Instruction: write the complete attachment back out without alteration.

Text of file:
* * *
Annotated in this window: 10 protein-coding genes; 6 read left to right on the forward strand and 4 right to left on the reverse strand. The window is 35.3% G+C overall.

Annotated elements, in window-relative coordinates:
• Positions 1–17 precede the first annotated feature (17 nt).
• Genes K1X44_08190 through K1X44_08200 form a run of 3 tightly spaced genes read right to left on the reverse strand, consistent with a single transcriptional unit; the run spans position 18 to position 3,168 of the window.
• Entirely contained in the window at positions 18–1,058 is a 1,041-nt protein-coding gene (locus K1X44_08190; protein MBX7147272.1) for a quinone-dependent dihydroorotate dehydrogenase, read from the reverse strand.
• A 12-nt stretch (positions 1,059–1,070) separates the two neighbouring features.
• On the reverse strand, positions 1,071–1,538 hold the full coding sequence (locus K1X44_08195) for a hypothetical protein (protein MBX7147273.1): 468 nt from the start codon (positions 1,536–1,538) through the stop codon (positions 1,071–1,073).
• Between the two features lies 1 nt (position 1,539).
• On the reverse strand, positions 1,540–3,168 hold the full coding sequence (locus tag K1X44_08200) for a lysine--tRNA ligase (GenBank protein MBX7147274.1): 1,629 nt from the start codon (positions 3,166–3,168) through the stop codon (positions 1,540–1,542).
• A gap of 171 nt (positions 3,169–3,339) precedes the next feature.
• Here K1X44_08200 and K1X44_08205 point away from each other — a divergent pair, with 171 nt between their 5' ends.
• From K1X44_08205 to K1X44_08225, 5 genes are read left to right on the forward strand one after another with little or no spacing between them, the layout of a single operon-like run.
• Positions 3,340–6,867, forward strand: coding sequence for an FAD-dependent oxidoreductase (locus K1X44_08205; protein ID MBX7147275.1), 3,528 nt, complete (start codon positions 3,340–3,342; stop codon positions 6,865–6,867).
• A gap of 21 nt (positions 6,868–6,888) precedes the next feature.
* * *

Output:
Annotated in this window: 10 protein-coding genes; 6 read left to right on the forward strand and 4 right to left on the reverse strand. The window is 35.3% G+C overall.

Annotated elements, in window-relative coordinates:
• Positions 1–17 precede the first annotated feature (17 nt).
• Genes K1X44_08190 through K1X44_08200 form a run of 3 tightly spaced genes read right to left on the reverse strand, consistent with a single transcriptional unit; the run spans position 18 to position 3,168 of the window.
• Entirely contained in the window at positions 18–1,058 is a 1,041-nt protein-coding gene (locus K1X44_08190; protein MBX7147272.1) for a quinone-dependent dihydroorotate dehydrogenase, read from the reverse strand.
• A 12-nt stretch (positions 1,059–1,070) separates the two neighbouring features.
• On the reverse strand, positions 1,071–1,538 hold the full coding sequence (locus K1X44_08195) for a hypothetical protein (protein MBX7147273.1): 468 nt from the start codon (positions 1,536–1,538) through the stop codon (positions 1,071–1,073).
• Between the two features lies 1 nt (position 1,539).
• On the reverse strand, positions 1,540–3,168 hold the full coding sequence (locus tag K1X44_08200) for a lysine--tRNA ligase (GenBank protein MBX7147274.1): 1,629 nt from the start codon (positions 3,166–3,168) through the stop codon (positions 1,540–1,542).
• A gap of 171 nt (positions 3,169–3,339) precedes the next feature.
• Here K1X44_08200 and K1X44_08205 point away from each other — a divergent pair, with 171 nt between their 5' ends.
• From K1X44_08205 to K1X44_08225, 5 genes are read left to right on the forward strand one after another with little or no spacing between them, the layout of a single operon-like run.
• Positions 3,340–6,867, forward strand: coding sequence for an FAD-dependent oxidoreductase (locus K1X44_08205; protein ID MBX7147275.1), 3,528 nt, complete (start codon positions 3,340–3,342; stop codon positions 6,865–6,867).
• A gap of 21 nt (positions 6,868–6,888) precedes the next feature.